A new academic study has been released that appears to indicate that alcoholic men may suffer from an increased inability to fully grasp concepts such as empathy and irony. In a more general sense, the study supports the conclusion that men who drink to excess appear to lose the ability to understand complex forms of communication. The study included an even number of alcoholic and non-alcoholic men. The study participants were asked to read a story that included a section regarding irony, and then to also read a story where the concept of irony was not present. Shortly after completing these stories, the men in the study completed a written survey to indicate whether or not they felt irony was being utilized.
Before LSD became widely used by the Woodstock generation, scientists explored the potential of using the hallucinogenic drug to treat anxiety, pain and alcoholism.
Researchers in Norway have recently revisited the question of whether LSD (lysergic acid diethylamide) is an effective treatment option for alcoholism.
A research team from Norway’s University of Science and Technology reviewed six U.S. studies on LSD and alcoholism conducted between 1966 and 1970. The studies included 536 people under treatment for alcoholism. One group of test subjects was given a single dose of LSD while a control group was given a stimulant, no drug or a smaller dose of LSD.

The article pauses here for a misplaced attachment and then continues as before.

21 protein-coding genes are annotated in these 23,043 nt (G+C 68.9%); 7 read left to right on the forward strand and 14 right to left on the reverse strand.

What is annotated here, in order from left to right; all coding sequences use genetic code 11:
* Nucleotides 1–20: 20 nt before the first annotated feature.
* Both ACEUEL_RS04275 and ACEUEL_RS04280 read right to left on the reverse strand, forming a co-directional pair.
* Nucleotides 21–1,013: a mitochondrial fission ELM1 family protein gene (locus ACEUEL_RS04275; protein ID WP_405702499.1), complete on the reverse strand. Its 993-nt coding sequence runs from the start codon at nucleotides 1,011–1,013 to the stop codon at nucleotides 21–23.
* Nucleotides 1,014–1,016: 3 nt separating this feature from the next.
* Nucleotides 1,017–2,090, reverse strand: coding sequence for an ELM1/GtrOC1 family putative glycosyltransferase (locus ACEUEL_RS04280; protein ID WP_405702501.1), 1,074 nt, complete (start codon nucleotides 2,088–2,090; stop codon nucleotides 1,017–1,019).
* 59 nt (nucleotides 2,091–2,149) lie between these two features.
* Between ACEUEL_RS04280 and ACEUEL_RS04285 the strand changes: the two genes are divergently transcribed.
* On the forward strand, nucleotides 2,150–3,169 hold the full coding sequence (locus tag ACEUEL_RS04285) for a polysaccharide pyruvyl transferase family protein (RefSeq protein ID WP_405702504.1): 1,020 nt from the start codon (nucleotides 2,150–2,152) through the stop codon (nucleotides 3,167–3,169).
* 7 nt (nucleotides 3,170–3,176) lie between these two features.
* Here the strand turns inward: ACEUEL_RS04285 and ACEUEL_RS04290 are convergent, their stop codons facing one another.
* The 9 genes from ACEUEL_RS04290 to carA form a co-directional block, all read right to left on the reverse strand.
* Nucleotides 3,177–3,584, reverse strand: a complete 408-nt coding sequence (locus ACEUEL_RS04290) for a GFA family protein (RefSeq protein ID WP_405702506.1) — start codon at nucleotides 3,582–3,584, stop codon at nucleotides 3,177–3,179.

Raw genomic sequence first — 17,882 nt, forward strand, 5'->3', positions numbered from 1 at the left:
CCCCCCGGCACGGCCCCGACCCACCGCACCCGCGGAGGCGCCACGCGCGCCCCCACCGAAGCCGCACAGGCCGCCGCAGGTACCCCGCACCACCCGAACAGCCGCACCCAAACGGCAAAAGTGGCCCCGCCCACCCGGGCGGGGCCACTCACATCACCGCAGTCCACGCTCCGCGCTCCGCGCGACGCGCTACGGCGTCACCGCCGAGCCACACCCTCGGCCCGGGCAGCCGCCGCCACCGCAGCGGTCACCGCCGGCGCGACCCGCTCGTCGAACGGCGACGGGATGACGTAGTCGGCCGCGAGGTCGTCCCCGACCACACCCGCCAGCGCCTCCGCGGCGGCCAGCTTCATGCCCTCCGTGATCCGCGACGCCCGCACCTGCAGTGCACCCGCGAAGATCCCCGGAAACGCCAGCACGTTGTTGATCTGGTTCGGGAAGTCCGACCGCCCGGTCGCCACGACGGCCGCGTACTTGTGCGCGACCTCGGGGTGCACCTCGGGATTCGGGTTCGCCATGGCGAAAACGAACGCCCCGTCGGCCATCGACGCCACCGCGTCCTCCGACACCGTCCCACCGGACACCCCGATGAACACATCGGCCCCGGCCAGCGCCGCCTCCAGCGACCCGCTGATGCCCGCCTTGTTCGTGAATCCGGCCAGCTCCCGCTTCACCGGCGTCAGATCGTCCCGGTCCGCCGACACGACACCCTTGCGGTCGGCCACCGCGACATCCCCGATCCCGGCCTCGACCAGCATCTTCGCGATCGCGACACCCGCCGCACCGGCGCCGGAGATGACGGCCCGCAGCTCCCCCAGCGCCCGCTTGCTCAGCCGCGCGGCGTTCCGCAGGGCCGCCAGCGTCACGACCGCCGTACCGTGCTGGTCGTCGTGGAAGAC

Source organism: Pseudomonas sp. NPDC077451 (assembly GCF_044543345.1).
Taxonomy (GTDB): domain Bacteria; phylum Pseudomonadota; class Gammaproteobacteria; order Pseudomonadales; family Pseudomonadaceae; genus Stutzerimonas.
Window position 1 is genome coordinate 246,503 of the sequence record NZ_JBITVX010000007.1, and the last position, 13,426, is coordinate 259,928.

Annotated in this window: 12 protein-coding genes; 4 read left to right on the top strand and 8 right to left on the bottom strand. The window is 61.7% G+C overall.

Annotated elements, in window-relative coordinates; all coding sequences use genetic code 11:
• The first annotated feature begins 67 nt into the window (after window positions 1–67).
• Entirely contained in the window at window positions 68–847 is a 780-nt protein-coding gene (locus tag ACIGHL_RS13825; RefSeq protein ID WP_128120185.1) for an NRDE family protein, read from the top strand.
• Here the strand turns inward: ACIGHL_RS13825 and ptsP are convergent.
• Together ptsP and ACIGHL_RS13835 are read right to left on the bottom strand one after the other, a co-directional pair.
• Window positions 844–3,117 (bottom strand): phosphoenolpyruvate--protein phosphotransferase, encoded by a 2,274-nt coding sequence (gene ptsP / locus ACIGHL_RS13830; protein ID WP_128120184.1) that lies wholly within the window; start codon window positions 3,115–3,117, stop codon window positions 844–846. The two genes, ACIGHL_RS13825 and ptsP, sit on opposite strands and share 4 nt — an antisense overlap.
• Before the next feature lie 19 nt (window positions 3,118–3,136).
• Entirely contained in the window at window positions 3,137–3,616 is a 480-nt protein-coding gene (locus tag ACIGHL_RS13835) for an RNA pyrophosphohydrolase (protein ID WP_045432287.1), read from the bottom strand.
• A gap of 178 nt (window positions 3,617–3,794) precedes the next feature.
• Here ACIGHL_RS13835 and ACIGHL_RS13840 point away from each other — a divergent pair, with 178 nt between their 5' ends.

On Friday Judge Frank Fasel doubled Allan James Waters’ prison sentence from 16 months to 32 months. Waters, aged 33, is a former Orange County California sheriff deputy. The judge’s decision to give Waters a longer sentence was influenced after Waters showed up drunk in court to face his DUI charge last month.
Gastric bypass and Lap-Band surgery are two increasingly popular procedures that are used to aid in weight loss. A new study has found a link between gastric bypass surgery and an increased risk of alcoholism. The study’s data indicates that people who are treated with gastric bypass are more than twice as likely to later enter into treatment for alcoholism compared to those who have Lap-Band surgery.
The study, which was conducted by a team of Swedish researchers, compared the medical records of more than 12,000 formerly-obese patients who had received weight loss surgery to approximately 122,000 people who were healthy and had not had surgery. Before weight-loss surgery, the obese patients were more likely to suffer from depression, attempted suicide and alcoholism than the healthy group. After surgery, the presence of all of these disorders remained high, but the incidence of treatment for alcoholism was 2.3 time higher among patients who had undergone a gastric bypass procedure that for those who had undergone Lap-Band.